Common Medical Conditions in Elderly Dental Patients. Part One: Cardiovascular Implications and Management

Common Medical Conditions in Elderly Dental Patients. Part One: Cardiovascular Implications and Management

Satbir Grover, B.D.S., * and Nelson L. Rhodus, D.M.D., M.P.H., F.I.C.D.**:

Introduction
In the Post World War II era from 1946 to 1964 commonly known as the “Baby Boom” years, approximately 78 million babies were born in the United States. This has had a tremendous impact on the lifestyle and cultural trends in today’s “gray American” generation. With a total expenditure of approximately $2.3 trillion dollars, these older adults serve as the key drivers of all the major U.S.  markets. Current estimates indicate nearly 11,000 Boomers are turning 50 on a daily basis. According to the 2010 Census, there were 40.3 million people age 65 and older in the U.S. in 2010, an  approximate 5.3 million increase since the 2000 Census (http://2010.census.gov). 
 
In this two-part series, common systemic conditions are presented to update dentists regarding the most common medical conditions of which they should be aware for any elderly patient who walks  into the clinic. This will help them prepare a plan to provide optimal dental treatment for this patient population. It will as well help them train their staffs in either preventing or managing any emergency in the dental office.1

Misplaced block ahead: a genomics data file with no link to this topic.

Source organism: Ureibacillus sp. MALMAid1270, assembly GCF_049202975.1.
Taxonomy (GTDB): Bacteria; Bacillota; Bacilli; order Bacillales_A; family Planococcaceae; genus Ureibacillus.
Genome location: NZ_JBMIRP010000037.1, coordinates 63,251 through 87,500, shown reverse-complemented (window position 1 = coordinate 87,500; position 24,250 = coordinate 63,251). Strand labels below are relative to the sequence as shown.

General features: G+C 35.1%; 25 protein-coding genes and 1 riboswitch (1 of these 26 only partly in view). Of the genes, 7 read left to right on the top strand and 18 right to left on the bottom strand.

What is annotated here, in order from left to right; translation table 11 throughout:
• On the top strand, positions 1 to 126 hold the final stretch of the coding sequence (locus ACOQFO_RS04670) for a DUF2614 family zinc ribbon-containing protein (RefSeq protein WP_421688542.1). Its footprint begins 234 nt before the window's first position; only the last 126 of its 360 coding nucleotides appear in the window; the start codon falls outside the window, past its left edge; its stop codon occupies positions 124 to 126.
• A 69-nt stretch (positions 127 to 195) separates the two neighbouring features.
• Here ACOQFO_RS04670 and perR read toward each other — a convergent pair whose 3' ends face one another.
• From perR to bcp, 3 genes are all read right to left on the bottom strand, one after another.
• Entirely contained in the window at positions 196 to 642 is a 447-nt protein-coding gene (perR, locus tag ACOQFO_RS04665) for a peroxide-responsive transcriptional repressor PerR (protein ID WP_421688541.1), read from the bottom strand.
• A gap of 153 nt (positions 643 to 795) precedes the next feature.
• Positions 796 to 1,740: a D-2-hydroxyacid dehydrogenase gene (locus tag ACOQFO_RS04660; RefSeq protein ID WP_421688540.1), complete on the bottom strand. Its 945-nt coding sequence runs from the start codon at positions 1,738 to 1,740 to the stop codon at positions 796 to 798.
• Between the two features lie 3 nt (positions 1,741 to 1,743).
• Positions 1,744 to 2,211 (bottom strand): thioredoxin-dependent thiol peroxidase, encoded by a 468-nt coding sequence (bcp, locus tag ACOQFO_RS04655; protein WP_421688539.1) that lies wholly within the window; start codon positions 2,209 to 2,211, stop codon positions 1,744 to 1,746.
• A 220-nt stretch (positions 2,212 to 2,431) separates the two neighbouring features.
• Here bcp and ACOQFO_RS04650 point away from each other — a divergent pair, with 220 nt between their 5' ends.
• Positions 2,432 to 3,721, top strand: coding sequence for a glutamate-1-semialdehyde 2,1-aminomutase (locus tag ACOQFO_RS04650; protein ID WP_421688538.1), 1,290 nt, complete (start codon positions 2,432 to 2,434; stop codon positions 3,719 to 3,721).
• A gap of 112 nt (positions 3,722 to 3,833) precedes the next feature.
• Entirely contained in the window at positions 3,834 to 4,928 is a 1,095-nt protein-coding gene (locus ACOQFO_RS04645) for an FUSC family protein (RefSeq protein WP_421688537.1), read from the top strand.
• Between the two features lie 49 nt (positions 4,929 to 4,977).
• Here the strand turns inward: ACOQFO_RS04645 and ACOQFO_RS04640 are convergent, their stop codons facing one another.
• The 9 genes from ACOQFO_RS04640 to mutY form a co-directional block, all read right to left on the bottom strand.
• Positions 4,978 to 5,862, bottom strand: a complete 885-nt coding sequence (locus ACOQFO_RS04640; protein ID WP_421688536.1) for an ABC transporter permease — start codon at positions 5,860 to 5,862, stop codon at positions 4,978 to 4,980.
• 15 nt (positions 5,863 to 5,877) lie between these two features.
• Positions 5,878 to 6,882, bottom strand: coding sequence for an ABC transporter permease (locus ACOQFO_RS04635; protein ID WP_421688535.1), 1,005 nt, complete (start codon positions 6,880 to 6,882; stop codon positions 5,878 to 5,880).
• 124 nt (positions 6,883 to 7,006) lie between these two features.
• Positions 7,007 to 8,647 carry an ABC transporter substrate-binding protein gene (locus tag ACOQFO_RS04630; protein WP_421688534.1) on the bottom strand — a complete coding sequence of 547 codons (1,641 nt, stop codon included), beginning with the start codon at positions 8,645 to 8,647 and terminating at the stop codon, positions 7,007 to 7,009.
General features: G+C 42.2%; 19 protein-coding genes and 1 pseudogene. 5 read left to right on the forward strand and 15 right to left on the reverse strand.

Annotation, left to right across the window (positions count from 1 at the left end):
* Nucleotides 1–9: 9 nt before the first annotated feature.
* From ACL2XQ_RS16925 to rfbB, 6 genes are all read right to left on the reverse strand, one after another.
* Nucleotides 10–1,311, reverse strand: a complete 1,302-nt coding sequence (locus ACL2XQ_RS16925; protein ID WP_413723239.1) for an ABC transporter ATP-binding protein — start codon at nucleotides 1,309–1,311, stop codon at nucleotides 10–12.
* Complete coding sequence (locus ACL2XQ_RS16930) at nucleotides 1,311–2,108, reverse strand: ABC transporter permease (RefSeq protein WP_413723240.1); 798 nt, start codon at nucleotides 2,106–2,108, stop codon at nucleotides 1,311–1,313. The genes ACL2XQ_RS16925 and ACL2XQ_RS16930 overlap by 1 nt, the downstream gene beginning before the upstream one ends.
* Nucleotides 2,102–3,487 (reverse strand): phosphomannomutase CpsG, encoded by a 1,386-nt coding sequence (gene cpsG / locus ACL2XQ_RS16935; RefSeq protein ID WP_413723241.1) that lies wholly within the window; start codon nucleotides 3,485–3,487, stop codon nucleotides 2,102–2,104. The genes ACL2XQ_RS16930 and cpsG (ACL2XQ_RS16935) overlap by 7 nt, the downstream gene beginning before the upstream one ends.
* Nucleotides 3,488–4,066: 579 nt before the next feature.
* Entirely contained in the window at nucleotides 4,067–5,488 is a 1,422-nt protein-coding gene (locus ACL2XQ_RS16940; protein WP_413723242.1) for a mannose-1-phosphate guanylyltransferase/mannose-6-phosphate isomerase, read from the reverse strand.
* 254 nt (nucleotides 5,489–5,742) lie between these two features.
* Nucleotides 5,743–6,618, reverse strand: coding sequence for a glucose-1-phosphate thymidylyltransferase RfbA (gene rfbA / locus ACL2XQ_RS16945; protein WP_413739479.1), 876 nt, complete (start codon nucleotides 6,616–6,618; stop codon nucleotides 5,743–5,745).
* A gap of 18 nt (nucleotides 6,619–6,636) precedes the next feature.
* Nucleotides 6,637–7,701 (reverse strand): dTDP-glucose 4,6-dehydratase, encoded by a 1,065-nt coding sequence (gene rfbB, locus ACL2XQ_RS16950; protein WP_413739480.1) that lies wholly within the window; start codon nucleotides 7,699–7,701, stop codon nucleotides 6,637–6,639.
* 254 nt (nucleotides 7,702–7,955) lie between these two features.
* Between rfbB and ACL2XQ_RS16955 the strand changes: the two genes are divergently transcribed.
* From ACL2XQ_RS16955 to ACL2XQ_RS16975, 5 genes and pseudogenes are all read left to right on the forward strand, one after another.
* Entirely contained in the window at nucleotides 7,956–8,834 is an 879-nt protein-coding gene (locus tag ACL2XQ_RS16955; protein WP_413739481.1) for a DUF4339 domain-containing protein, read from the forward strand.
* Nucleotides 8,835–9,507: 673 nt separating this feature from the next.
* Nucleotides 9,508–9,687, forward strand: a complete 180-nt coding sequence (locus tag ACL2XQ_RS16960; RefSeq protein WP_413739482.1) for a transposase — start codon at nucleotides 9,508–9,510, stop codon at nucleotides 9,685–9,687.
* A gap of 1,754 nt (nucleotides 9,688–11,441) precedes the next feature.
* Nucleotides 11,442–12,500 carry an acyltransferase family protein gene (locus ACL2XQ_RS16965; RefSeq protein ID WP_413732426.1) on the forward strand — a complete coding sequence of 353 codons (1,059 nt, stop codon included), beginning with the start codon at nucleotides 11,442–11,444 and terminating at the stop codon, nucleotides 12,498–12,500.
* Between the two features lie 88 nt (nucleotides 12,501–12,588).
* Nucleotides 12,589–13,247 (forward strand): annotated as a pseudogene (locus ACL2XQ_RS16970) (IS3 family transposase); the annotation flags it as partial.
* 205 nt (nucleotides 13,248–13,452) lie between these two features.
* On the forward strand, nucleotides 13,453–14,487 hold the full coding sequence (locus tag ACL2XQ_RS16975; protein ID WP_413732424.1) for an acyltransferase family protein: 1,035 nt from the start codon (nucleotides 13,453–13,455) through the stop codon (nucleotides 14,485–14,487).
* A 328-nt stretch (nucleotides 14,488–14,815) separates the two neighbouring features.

Elderly patients are expected to have one or more chronic medical conditions. In fact, current data show that greater than 50% of patients over age 60 have an average of three chronic medical  conditions.1 While most dental offices are well prepared for treating children and adults, some modifications in treatment methods are required to accommodate the frail and elderly adult. It is of  prime importance to review and update the medical history on every visit to the dental clinic. Information regarding all types of medical conditions and medications as well as contact information for  the patient’s physician should be collected on the first visit.2 
 
Covered in this article will be cardiovascular conditions including hypertension, congestive heart failure, ischemic heart disease, and valvular conditions.
 
Hypertension